Red Lake Nation News - Babaamaajimowinan (Telling of news in different places)

Field Museum exhibition highlighting Native American women and warriors closing July 18


Photograph taken on the Field Museum's North steps of Apsáalooke Women and Warriors exhibition contributors including Phenocia Bauerle, Charmayne Hill, curator Nina Sanders, and JoRee LaFrance. © Adam Sings In The Timber

Apsáalooke Women and Warriors, the Field Museum's first large-scale exhibition curated by a Native American scholar in collaboration with their community, is set to close July 18. The show opened in March 2020 and was extended past its initial April closing date due to the COVID-19 pandemic.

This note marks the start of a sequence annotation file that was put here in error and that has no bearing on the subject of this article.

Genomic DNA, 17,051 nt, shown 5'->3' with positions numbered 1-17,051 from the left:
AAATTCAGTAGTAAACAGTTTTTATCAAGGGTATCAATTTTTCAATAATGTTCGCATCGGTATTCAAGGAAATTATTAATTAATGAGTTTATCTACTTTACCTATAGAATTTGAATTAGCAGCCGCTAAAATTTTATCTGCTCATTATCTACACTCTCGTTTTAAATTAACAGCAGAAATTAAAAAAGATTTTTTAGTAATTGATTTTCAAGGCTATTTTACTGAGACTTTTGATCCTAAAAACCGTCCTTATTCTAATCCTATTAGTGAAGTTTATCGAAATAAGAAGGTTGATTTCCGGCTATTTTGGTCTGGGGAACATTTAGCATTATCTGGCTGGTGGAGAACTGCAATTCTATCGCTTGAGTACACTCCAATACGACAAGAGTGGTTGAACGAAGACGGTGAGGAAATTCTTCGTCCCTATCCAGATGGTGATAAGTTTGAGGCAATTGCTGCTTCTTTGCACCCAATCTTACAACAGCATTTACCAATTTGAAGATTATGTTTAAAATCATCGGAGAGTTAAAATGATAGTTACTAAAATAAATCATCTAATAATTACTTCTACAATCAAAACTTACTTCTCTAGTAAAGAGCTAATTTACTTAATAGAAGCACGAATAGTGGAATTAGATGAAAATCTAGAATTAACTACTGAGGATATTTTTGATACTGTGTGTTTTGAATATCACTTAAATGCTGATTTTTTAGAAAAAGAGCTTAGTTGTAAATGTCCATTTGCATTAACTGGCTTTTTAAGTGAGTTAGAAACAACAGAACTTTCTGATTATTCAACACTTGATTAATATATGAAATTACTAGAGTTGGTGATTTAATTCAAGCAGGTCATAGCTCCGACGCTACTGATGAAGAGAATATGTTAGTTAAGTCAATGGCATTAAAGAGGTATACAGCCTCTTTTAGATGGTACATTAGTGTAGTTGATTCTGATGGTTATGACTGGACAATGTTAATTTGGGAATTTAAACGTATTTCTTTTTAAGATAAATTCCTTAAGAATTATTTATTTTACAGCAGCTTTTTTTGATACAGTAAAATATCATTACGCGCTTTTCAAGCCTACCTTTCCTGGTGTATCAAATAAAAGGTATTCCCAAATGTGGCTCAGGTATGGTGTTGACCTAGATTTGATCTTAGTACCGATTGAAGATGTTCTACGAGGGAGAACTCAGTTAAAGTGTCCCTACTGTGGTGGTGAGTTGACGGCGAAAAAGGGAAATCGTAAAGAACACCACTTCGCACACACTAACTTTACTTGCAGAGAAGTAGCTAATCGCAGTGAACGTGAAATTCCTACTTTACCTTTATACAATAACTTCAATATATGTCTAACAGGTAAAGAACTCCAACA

The exhibition highlights the art and culture of the Apsáalooke (pronounced "Ahp-SAH-luh-guh") people, also known as the Crow. The Field worked with prominent Apsáalooke scholar, Nina Sanders, as a guest curator, as well as Apsáalooke artists and cultural teachers. Apsáalooke Women and Warriors explores the history, values, and beliefs of this Native American community known for their horsemanship, artistic pursuits, and matriarchal ways of life, and honors the tradition of "counting coup"-performing acts of bravery.

The exhibition also features seven never-before-displayed Apsáalooke war shields from the museum's collection. View the exhibition press kit and photos here. If you are interested in speaking with the guest curator or Field Museum staff, please email

Apsáalooke Women and Warriors is an exhibition jointly organized by the Field Museum and the Neubauer Collegium for Culture and Society at the University of Chicago.


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